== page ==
That’s exactly the approach Lou Anna Simon took in her letter resigning as president of Michigan State University.
A few days ago, I posted a blog explaining why Simon needed to step down in the wake of the horrific Larry Nassar scandal. My point was that Simon’s resignation should serve as the first step in the long healing process—for Nassar’s victims, for their families, for MSU, for the university’s many stakeholders.
Last night, Simon resigned. And she did so through an appalling tome that laid blame everywhere but at her feet. You can read the letter here.
Simon makes a small effort to acknowledge the pain of the young women whom Nassar molested. Sadly, that effort is all but lost in a letter that spends its time explaining why none of this is Simon’s fault and, incredibly, all but equates the victims’ pain to Simon’s own.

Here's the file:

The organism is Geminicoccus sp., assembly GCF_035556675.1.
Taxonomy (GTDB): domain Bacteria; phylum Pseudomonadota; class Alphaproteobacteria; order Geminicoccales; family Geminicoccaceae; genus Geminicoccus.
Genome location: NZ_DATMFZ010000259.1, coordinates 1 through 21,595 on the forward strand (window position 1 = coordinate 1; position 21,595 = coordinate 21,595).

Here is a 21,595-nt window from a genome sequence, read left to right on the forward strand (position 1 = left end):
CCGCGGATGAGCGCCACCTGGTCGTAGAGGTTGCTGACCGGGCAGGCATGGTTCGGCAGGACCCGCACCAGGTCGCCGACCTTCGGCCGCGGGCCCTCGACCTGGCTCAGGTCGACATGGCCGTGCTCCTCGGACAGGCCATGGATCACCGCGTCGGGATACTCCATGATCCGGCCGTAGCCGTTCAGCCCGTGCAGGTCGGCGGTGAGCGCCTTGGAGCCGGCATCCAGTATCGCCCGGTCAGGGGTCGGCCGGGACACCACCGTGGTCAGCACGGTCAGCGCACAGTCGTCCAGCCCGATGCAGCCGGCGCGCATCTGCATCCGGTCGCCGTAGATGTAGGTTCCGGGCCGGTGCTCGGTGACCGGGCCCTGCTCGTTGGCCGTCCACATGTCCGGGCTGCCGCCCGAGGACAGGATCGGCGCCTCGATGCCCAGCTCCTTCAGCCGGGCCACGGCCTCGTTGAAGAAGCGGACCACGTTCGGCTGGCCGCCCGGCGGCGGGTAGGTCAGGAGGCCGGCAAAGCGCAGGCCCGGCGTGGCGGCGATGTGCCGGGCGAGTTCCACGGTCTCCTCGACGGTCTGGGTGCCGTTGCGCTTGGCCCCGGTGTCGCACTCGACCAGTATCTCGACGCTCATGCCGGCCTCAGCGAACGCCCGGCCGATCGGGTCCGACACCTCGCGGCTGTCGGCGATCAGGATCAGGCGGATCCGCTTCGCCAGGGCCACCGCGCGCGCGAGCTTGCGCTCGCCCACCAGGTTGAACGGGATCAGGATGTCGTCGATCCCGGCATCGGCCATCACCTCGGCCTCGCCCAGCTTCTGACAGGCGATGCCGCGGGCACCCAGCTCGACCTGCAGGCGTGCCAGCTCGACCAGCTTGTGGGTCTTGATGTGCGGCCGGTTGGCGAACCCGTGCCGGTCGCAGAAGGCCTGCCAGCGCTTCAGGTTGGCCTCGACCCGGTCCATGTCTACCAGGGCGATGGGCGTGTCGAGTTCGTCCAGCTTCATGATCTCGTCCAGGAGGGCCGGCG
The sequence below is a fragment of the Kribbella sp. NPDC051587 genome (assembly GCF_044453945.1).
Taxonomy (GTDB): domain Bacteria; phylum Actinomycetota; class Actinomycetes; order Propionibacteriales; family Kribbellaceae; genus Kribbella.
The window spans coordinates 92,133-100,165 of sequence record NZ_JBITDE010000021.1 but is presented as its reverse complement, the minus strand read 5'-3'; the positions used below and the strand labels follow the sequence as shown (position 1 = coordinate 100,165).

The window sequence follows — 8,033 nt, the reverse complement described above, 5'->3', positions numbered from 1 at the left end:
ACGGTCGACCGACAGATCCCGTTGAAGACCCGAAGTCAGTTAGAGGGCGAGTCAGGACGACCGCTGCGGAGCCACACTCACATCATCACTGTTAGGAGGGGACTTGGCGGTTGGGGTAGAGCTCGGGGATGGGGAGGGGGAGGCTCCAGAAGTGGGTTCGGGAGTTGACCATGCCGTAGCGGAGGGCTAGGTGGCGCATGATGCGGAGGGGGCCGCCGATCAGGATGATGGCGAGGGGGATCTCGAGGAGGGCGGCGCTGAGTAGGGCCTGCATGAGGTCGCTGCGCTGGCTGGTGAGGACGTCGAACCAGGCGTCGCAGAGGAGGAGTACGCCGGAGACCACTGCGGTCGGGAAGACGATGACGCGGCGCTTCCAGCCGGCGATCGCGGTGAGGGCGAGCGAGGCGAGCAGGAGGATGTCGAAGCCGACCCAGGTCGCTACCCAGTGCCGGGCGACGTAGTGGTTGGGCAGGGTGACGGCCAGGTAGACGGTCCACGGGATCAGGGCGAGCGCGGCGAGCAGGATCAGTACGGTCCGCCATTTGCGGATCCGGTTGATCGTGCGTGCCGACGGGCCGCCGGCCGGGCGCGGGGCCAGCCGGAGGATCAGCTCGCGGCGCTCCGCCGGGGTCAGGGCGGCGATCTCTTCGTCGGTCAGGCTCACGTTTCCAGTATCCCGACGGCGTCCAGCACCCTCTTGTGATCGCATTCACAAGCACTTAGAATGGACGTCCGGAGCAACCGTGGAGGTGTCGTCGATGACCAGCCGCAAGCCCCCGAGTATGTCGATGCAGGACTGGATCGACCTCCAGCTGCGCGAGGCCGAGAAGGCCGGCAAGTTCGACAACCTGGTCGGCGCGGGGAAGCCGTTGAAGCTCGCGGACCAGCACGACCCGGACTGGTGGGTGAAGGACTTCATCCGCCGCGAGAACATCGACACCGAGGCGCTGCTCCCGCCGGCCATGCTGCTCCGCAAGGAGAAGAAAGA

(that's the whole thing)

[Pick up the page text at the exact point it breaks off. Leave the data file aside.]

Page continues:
Simon had a perfect opportunity to start the healing. She could have accepted her responsibility, as president of the university, for the failure of systems to catch and stop Nassar. She could have expressed sincere empathy for the women. She and the Board of Trustees, who in their defensiveness have been shockingly dismissive of the Nassar scandal, could have laid out an aggressive plan for rooting out the failures, holding people accountable, changing systems, reaching out and rebuilding trust—starting with her exit. Instead, the disingenuous, tone-deaf messaging continues.
In her letter, Simon states, “I have tried to make it not about me.” In fact, that’s all her letter does.
And the healing has yet to begin.